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Myasthenia Gravis (MG)

Questions

What is Myasthenia Gravis (MG)?

Myasthenia gravis (MG), a neuromuscular disorder causes weakness of the skeletal muscles. It occurs due to the impairment of communication between nerve cells and muscles, which prevents the contraction of muscles, resulting in muscle weakness.

This condition is characterized by fatigue and weakness of the muscles which are under voluntary control. Though myasthenia gravis has no cure, symptoms can be relieved by the treatment.  This disease is common in women younger than 40 and men older than 60.

What are the Symptoms of Myasthenia Gravis?

Myasthenia Gravis patient mainly suffers from weakness in the voluntary skeletal muscles which usually aggravates with activity and improves with rest. Other symptoms include:

 

  • Facial paralysis
  • Drooping of eyelids
  • Hoarse voice
  • Double vision
  • Trouble talking
  • Difficulty in swallowing
  • Difficulty in chewing
  • Difficulty in breathing
  • Difficulty in climbing upstairs or lifting objects
  • Fatigue.

What are the Causes of Myasthenia Gravis?

Myasthenia gravis is an autoimmune disease caused due to:

  • Antibodies
  • Thymus gland.

 

Pathology

Myasthenia gravis (MG) is an autoimmune disease, caused by antibodies against the acetylcholine receptor (AChR), which produces a compromise in the end-plate potential.

Diagnosis of Myasthenia Gravis.

Physical and neurological examination

  • Check the reflexes
  • Check muscle weakness
  • Examine muscle tone
  • Check eye movement
  • Test sensation in different areas of the body
  • Test motor function, like touching the nose with the finger.

 

Blood analysis:

Blood analysis reveals the presence of abnormal antibodies that can disrupt the receptor sites where nerve impulses signal the muscle to move.

 

Repetitive nerve stimulation:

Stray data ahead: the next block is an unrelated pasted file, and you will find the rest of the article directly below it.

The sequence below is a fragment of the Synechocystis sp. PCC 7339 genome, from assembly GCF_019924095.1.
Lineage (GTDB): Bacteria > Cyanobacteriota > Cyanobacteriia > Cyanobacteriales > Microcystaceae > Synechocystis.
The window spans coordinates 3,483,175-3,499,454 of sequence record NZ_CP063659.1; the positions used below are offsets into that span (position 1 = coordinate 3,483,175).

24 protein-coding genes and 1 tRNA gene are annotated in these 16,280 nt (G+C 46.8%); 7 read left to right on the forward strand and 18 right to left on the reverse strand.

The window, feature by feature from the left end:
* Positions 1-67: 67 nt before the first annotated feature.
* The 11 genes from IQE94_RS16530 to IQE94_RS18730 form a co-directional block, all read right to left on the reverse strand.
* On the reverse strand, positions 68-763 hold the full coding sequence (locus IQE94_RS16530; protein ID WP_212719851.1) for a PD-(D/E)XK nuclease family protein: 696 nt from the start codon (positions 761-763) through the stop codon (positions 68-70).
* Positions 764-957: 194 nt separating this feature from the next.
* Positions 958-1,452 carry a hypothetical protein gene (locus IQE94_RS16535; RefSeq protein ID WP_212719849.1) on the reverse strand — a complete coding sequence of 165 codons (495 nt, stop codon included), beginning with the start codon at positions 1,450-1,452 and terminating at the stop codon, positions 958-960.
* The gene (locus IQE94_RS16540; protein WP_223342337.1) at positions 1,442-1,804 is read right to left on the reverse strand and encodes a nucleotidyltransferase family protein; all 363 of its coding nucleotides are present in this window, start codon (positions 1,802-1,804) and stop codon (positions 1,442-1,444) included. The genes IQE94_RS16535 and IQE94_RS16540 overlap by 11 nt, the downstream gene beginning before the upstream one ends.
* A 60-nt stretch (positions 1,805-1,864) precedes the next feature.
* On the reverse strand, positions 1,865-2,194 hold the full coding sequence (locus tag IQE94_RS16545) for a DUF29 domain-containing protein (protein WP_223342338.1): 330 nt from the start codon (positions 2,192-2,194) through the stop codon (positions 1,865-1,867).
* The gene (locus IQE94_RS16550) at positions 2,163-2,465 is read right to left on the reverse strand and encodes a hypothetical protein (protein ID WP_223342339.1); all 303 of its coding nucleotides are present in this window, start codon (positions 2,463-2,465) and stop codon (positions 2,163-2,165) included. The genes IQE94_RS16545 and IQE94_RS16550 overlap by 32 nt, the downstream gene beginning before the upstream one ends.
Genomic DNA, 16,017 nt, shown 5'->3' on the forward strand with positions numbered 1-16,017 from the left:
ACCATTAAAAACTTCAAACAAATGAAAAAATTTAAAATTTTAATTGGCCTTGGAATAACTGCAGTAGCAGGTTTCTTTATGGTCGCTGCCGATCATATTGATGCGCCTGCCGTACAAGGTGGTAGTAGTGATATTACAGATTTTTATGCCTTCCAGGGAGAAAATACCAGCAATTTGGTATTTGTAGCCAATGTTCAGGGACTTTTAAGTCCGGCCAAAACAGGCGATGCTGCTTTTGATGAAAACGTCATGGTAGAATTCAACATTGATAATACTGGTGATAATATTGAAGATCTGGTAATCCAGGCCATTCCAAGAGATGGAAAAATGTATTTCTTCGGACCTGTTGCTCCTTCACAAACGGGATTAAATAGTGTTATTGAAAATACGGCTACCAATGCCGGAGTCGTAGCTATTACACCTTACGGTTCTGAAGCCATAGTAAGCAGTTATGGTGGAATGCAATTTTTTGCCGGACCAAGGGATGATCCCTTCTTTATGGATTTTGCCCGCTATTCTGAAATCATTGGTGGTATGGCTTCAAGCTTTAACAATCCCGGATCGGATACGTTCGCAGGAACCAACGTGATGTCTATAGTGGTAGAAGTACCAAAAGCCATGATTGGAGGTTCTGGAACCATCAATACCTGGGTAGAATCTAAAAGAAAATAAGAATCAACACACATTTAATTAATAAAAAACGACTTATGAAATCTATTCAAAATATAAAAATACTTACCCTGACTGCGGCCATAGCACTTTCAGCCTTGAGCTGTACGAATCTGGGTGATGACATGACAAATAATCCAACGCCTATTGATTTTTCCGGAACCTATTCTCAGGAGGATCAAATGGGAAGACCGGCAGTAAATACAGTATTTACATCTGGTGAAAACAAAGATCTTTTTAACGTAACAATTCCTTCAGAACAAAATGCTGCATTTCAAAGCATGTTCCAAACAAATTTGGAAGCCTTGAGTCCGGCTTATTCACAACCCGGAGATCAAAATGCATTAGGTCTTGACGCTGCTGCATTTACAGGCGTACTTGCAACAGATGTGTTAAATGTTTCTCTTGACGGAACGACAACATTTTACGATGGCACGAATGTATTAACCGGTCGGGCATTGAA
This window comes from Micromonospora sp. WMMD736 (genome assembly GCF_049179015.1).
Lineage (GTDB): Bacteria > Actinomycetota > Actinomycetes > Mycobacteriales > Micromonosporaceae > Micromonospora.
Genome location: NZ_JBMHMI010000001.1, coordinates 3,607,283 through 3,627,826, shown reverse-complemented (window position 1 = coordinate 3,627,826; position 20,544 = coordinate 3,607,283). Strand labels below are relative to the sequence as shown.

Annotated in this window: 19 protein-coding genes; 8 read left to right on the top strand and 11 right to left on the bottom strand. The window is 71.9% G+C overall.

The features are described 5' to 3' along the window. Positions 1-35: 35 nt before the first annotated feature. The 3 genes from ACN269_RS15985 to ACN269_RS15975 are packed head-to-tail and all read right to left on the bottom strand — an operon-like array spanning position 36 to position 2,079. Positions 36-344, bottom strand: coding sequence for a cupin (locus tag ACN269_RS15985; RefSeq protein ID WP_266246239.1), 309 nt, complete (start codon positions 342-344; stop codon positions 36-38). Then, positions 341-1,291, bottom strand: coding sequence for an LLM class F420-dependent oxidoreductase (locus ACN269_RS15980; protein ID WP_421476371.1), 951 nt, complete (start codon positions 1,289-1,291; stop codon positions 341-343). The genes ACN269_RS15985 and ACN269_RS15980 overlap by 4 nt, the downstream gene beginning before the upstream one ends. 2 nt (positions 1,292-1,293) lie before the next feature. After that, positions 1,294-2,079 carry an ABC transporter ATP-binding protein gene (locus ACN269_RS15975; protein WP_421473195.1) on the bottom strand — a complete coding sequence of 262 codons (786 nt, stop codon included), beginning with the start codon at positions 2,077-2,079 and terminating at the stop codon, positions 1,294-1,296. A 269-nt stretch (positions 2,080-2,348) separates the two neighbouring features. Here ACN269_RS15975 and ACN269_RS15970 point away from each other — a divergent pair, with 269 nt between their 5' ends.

In this test electrodes are attached over the muscles to be tested, and then small pulses of electricity are sent through the electrodes to measure the nerve's ability to send a signal to the desired muscle.

 

Single-fiber electromyography (EMG):

This test measures the electrical activity traveling between the brain and the muscle. To test a single muscle fiber a fine wire electrode is inserted into the muscle and electrical activity is recorded.

 

Pulmonary function tests:

This test evaluates whether the condition affects breathing.

 

Imaging:

MRI OR CT scan is advised to check a tumor or any other abnormality in the thymus.

Treatment for Myasthenia Gravis.

Medications: Pyridostigmine, Neostigmine, Dextroamphetamine, Methylphenidate, Steroids, etc.

 

Note: Medication should be taken under the doctor's prescription. 

Physiotherapy Treatment for Myasthenia Gravis.

Range of motion exercises

The physiotherapist should progress first from a range of motion exercises to emphasize on joint flexibility. Range of motion exercises are recommended to maintain joint mobility and functionality. Exercises with low to medium intensity are recommended, 3 sets of 5repetitions, and then progressing to 10 repetitions.

 

Strengthening exercises

The aim is to strengthen the large muscle groups, especially the proximal muscles of the shoulders and hips. Mild to moderate intensity exercises should be started with patients, and progressed first from a simple range of motion exercises to light resistance in the form of resistance bands, progressed to full resistance exercises using machines and free weights.  Strengthening exercises are advised and should be done under supervision.

 

Endurance exercises

Endurance exercises are taught to the patient with endurance impairment. Throughout the physiotherapy treatment session, the patient can make improvements in strength, endurance, and overall functional mobility of the body.

 

Aerobic exercises

Aerobic exercises play a vital role in helping with respiratory function and increasing stamina. Exercises are well tolerated in patients with Myasthenia Gravis, but should not be done when feeling tired and experiencing worsening of MG symptoms during exercise.

 

Balance exercises

Smoothness and coordination of activities are taught for the completion of functional tasks and maintenance of independence. Medium intensity exercises are recommended. 

Patient Education.

The patient is advised to plan daily activities, take adequate rest, adapt to the home, and use assistive equipment for help. Exercises should be done in moderation, eliminating unnecessary daily tasks and also concentrating on building and maintaining muscular strength.